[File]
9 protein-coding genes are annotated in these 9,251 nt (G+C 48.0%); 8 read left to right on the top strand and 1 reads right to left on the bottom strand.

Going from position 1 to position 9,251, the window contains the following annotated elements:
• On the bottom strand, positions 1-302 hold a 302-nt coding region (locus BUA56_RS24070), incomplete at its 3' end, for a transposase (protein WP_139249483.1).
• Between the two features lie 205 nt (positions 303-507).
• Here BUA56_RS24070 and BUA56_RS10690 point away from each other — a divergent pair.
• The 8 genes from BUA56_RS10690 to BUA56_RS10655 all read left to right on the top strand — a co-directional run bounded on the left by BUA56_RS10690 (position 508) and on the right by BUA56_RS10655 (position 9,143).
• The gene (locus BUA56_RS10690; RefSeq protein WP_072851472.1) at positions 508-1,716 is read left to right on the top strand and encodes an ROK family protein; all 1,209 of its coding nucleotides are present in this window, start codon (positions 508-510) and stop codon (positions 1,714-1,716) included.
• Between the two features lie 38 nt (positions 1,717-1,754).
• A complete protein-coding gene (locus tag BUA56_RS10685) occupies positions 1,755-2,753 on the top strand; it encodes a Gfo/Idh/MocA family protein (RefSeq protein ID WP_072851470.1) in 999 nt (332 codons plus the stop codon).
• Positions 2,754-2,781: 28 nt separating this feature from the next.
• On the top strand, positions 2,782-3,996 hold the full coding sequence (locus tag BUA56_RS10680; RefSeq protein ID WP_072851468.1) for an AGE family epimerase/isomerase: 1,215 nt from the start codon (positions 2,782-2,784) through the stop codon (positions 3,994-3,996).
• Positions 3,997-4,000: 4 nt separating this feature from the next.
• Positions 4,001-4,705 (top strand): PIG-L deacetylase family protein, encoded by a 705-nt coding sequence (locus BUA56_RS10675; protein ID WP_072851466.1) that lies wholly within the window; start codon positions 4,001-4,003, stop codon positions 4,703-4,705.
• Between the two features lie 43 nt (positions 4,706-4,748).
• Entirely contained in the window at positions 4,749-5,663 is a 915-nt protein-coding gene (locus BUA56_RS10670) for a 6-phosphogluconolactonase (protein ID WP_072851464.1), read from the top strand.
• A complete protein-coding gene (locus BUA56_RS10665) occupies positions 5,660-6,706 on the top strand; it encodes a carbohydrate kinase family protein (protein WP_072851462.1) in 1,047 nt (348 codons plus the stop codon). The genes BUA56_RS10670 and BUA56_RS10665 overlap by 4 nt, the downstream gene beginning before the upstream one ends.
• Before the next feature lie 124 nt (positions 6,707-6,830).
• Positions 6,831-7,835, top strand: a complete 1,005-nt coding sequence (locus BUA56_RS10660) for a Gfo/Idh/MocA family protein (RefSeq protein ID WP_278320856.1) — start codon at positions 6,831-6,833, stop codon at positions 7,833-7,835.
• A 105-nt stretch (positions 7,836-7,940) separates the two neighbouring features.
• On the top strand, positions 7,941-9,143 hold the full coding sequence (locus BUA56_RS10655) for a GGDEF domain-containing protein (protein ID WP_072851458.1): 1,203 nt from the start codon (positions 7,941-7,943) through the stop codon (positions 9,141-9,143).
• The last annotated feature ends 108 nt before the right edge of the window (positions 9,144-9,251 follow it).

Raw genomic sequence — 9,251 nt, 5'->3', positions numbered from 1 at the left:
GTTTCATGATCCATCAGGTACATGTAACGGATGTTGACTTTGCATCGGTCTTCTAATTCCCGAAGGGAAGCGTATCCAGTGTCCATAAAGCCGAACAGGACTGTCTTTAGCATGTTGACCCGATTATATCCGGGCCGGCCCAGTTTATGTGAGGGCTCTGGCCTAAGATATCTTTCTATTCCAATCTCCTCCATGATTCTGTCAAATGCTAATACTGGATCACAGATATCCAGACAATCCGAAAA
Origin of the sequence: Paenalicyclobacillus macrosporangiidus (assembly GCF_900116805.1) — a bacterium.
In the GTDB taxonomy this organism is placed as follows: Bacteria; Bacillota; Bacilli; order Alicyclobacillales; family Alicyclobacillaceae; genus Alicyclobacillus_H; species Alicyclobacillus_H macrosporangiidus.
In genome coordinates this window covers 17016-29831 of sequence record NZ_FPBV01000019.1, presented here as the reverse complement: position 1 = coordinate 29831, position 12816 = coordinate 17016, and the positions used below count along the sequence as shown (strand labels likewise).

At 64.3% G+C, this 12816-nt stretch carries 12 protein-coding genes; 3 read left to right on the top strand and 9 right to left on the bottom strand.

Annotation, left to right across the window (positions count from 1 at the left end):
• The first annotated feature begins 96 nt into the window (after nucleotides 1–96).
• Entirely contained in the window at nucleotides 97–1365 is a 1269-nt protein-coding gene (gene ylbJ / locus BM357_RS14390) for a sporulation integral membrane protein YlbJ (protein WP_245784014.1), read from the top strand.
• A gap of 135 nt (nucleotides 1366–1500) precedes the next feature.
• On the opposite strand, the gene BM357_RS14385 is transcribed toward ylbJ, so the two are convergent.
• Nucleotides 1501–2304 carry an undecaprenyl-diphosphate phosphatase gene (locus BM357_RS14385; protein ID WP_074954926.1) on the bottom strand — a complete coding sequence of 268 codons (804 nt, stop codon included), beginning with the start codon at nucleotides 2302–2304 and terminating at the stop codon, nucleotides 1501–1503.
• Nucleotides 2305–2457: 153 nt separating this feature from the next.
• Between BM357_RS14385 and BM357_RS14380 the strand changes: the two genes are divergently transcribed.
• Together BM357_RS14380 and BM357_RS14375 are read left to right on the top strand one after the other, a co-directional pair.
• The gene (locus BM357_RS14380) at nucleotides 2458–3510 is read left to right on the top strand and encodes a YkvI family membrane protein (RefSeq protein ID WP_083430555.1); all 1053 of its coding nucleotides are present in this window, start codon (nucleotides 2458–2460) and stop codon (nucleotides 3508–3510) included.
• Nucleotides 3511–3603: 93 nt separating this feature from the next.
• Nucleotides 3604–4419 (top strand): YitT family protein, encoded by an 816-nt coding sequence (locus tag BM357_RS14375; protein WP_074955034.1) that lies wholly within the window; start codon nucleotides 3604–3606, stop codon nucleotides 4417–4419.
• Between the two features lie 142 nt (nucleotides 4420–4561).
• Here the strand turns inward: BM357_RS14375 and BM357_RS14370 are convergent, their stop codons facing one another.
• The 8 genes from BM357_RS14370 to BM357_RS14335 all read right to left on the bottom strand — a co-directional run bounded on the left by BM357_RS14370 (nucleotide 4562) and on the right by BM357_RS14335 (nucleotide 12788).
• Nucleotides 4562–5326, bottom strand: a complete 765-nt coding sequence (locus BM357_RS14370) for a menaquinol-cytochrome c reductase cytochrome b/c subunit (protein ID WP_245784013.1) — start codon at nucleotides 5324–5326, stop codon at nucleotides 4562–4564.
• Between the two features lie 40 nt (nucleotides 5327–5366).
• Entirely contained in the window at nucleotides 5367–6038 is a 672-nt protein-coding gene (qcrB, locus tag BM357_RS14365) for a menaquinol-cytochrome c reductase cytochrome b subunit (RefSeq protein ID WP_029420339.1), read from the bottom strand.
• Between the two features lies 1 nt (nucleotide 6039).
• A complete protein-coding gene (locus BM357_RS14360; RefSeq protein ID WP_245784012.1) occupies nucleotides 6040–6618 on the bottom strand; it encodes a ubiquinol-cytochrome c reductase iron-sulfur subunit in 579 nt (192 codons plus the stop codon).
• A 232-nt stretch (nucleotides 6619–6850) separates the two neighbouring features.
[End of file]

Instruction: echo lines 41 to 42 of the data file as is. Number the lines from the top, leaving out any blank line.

• Here the strand turns inward: BM357_RS14375 and BM357_RS14370 are convergent, their stop codons facing one another.
• The 8 genes from BM357_RS14370 to BM357_RS14335 all read right to left on the bottom strand — a co-directional run bounded on the left by BM357_RS14370 (nucleotide 4562) and on the right by BM357_RS14335 (nucleotide 12788).